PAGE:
• Also suitable for unalloyed steels

High Carb

High carb is a special variant of carbonitriding and leads to improved hardenability and tempering resistance.

Application area:
  • For adjusting the strength and toughness properties for special component geometries with very high requirements
  • Increase of wear protection and fatigue strength characteristics
  • Increasing the application temperature of case-hardened components
Suitable for:
  •  Tool making
  • Automotive
  • Aerospace

High carb data sheet



When carburizing, the outer coating of a steel, usually insert steels, is enriched with carbon. Subsequently, a slow cooling takes place under a protective gas atmosphere, so as not to produce any additional hardness. As a result, the components can be processed before the actual hardening process takes place. A great advantage of this method is that no additional reworking is required due to the cover.

Materials that are suitable for the carburizing process have carbon contents of less than 0.25 percent by mass and are often case-hardened steels.

Suitable for:
  • Tool and mechanical engineering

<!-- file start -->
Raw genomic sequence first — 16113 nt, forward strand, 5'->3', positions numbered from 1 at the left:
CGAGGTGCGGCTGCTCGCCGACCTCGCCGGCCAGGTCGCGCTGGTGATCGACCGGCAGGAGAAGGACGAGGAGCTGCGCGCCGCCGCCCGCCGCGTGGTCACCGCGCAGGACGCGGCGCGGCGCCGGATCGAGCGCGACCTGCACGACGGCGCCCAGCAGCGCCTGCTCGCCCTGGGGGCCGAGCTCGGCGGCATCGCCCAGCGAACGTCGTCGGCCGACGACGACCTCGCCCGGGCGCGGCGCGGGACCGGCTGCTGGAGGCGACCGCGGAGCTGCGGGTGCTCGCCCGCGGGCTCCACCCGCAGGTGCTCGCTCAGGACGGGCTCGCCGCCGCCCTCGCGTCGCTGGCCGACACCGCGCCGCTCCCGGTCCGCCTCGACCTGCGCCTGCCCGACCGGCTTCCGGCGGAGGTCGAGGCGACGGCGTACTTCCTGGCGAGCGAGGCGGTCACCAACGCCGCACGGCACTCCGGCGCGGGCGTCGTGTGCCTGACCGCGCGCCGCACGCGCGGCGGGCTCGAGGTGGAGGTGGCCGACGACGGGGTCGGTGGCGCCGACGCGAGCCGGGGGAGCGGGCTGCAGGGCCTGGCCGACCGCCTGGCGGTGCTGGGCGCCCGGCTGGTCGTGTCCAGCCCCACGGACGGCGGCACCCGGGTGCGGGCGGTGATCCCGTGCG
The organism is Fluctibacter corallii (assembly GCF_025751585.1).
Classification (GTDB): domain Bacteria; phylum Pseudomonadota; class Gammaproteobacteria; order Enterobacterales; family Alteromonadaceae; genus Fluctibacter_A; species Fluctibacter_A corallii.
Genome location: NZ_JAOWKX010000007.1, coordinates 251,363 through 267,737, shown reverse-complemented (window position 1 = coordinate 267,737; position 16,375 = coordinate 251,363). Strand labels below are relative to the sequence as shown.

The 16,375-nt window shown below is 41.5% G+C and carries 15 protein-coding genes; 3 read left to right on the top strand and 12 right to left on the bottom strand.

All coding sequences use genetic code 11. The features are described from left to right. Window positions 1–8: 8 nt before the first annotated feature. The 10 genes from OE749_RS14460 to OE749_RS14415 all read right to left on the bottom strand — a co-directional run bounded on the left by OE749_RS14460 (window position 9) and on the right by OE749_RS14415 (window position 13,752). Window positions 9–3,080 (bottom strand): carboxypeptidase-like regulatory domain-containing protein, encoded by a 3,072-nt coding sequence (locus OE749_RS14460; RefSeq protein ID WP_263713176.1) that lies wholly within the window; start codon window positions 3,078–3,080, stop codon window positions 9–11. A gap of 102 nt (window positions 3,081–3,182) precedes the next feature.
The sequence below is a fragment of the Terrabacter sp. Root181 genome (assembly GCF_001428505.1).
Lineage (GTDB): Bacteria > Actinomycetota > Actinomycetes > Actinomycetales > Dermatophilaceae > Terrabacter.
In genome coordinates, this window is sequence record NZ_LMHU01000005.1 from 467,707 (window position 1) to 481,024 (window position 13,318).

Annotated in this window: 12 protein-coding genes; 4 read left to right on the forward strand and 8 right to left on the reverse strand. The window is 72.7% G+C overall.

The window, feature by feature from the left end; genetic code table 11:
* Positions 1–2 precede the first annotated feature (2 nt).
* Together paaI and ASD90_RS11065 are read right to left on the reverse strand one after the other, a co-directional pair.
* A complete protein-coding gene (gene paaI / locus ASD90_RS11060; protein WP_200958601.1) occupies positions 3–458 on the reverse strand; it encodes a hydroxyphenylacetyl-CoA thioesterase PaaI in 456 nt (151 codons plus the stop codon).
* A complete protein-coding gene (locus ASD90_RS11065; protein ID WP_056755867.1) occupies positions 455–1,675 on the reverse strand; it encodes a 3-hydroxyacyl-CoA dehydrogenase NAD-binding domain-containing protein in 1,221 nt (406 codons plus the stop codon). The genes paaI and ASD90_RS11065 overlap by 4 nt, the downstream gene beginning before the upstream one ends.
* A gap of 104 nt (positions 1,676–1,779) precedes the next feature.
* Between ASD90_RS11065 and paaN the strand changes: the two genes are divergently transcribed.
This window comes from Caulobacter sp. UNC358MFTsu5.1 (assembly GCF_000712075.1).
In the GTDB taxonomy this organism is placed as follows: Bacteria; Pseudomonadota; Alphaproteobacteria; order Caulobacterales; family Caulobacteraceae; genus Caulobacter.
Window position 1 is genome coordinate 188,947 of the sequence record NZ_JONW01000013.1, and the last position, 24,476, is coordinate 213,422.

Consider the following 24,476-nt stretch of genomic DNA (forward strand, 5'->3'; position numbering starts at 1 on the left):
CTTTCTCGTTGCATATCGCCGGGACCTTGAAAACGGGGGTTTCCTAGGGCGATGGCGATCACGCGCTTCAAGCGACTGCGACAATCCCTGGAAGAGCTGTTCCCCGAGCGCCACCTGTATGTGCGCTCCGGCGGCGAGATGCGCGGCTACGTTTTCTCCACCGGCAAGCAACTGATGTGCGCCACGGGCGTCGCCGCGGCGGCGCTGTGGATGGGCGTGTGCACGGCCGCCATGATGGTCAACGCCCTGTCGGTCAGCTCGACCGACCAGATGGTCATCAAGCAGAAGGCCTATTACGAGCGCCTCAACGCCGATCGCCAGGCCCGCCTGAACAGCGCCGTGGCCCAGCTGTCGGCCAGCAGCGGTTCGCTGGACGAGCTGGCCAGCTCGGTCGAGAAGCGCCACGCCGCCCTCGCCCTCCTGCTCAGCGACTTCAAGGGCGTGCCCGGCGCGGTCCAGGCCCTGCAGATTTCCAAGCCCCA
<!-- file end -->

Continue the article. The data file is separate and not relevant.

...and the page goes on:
• Automotive
  • Agricultural machines
  • Aerospace


Tempering is a special combination of hardening processes (such as vacuum or inert gas hardening) and subsequent tempering at high temperature. This process is also often abbreviated as "QT" (quenched and tempered).

Tempering treatment is carried out at high temperatures up to 700°C in order to achieve an optimal balance of strength and toughness. Therefore, tempering is particularly important and useful for components that are exposed to dynamic loads, e.g. shafts.

Suitable materials:
  • Tempered steels
  • Nitriding steels

  • Tool steels (cold, hot and high-speed steels)

  • Good combination of toughness and strength

Deep freezing

Deep freezing is usually carried out at temperatures down to -120°C and lasts for several hours. An additional variant is the so-called cryotreatment or cryotherapy. In this process, the temperature is even lowered to -196°C and the time on temperature goes far beyond the usual warm-up time.

Deep freezing is always useful or necessary when components have to meet the following requirements:
  • High wear resistance:
    As a result of deep freezing, the residual austenite is converted into martensite, which leads to an increase in hardness.

  • Dimensional and form stability:
    The deep freezing process results in a stable and homogeneous structure that shows little or no changes during use.


During tempering, steel is heated to a low temperature in order to specifically adjust properties such as hardness and toughness. As a rule, the tempering is intended to relieve stresses that have been built up by previous hardening of the material.

How can we support?

We are happy to advise you personally. Contact us and get detailed information about the treatment you want!